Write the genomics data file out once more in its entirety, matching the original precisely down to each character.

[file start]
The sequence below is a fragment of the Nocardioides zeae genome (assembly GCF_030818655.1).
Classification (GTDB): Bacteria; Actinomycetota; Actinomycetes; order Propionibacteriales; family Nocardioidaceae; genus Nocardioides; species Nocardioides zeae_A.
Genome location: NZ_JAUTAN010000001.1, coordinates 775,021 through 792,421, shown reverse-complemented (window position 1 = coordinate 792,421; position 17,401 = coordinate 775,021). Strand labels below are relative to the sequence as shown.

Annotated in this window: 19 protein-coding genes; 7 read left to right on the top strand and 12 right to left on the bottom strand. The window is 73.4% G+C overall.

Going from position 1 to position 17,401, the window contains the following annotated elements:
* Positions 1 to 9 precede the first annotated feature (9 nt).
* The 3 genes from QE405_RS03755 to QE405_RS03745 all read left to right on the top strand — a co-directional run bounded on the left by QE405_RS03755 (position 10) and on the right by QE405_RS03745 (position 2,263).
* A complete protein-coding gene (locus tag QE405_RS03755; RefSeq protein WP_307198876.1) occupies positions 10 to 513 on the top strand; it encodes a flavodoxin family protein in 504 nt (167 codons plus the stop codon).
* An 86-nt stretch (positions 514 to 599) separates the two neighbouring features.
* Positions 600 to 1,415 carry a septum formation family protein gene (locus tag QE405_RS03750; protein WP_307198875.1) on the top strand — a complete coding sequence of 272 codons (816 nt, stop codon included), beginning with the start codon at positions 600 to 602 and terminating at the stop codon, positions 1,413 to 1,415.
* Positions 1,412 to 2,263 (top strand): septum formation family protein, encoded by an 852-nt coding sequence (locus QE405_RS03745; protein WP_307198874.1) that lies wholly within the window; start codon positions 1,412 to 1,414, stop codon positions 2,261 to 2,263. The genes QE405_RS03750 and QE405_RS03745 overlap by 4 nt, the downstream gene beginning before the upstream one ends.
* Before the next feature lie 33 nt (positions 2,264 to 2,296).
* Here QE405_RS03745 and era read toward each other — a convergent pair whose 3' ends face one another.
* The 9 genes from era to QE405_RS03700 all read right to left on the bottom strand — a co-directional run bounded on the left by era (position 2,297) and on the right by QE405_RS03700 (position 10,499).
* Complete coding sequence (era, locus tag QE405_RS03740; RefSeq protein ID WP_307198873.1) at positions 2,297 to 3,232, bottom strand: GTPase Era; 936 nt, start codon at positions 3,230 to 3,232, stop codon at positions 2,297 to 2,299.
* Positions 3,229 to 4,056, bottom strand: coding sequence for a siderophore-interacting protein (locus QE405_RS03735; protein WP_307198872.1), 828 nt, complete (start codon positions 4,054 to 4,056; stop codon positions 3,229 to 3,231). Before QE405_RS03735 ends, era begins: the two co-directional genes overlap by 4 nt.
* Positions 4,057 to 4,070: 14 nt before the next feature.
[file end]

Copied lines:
The sequence below is a fragment of the Nocardioides zeae genome (assembly GCF_030818655.1).
Classification (GTDB): Bacteria; Actinomycetota; Actinomycetes; order Propionibacteriales; family Nocardioidaceae; genus Nocardioides; species Nocardioides zeae_A.
Genome location: NZ_JAUTAN010000001.1, coordinates 775,021 through 792,421, shown reverse-complemented (window position 1 = coordinate 792,421; position 17,401 = coordinate 775,021). Strand labels below are relative to the sequence as shown.

Annotated in this window: 19 protein-coding genes; 7 read left to right on the top strand and 12 right to left on the bottom strand. The window is 73.4% G+C overall.

Going from position 1 to position 17,401, the window contains the following annotated elements:
* Positions 1 to 9 precede the first annotated feature (9 nt).
* The 3 genes from QE405_RS03755 to QE405_RS03745 all read left to right on the top strand — a co-directional run bounded on the left by QE405_RS03755 (position 10) and on the right by QE405_RS03745 (position 2,263).
* A complete protein-coding gene (locus tag QE405_RS03755; RefSeq protein WP_307198876.1) occupies positions 10 to 513 on the top strand; it encodes a flavodoxin family protein in 504 nt (167 codons plus the stop codon).
* An 86-nt stretch (positions 514 to 599) separates the two neighbouring features.
* Positions 600 to 1,415 carry a septum formation family protein gene (locus tag QE405_RS03750; protein WP_307198875.1) on the top strand — a complete coding sequence of 272 codons (816 nt, stop codon included), beginning with the start codon at positions 600 to 602 and terminating at the stop codon, positions 1,413 to 1,415.
* Positions 1,412 to 2,263 (top strand): septum formation family protein, encoded by an 852-nt coding sequence (locus QE405_RS03745; protein WP_307198874.1) that lies wholly within the window; start codon positions 1,412 to 1,414, stop codon positions 2,261 to 2,263. The genes QE405_RS03750 and QE405_RS03745 overlap by 4 nt, the downstream gene beginning before the upstream one ends.
* Before the next feature lie 33 nt (positions 2,264 to 2,296).
* Here QE405_RS03745 and era read toward each other — a convergent pair whose 3' ends face one another.
* The 9 genes from era to QE405_RS03700 all read right to left on the bottom strand — a co-directional run bounded on the left by era (position 2,297) and on the right by QE405_RS03700 (position 10,499).
* Complete coding sequence (era, locus tag QE405_RS03740; RefSeq protein ID WP_307198873.1) at positions 2,297 to 3,232, bottom strand: GTPase Era; 936 nt, start codon at positions 3,230 to 3,232, stop codon at positions 2,297 to 2,299.
* Positions 3,229 to 4,056, bottom strand: coding sequence for a siderophore-interacting protein (locus QE405_RS03735; protein WP_307198872.1), 828 nt, complete (start codon positions 4,054 to 4,056; stop codon positions 3,229 to 3,231). Before QE405_RS03735 ends, era begins: the two co-directional genes overlap by 4 nt.
* Positions 4,057 to 4,070: 14 nt before the next feature.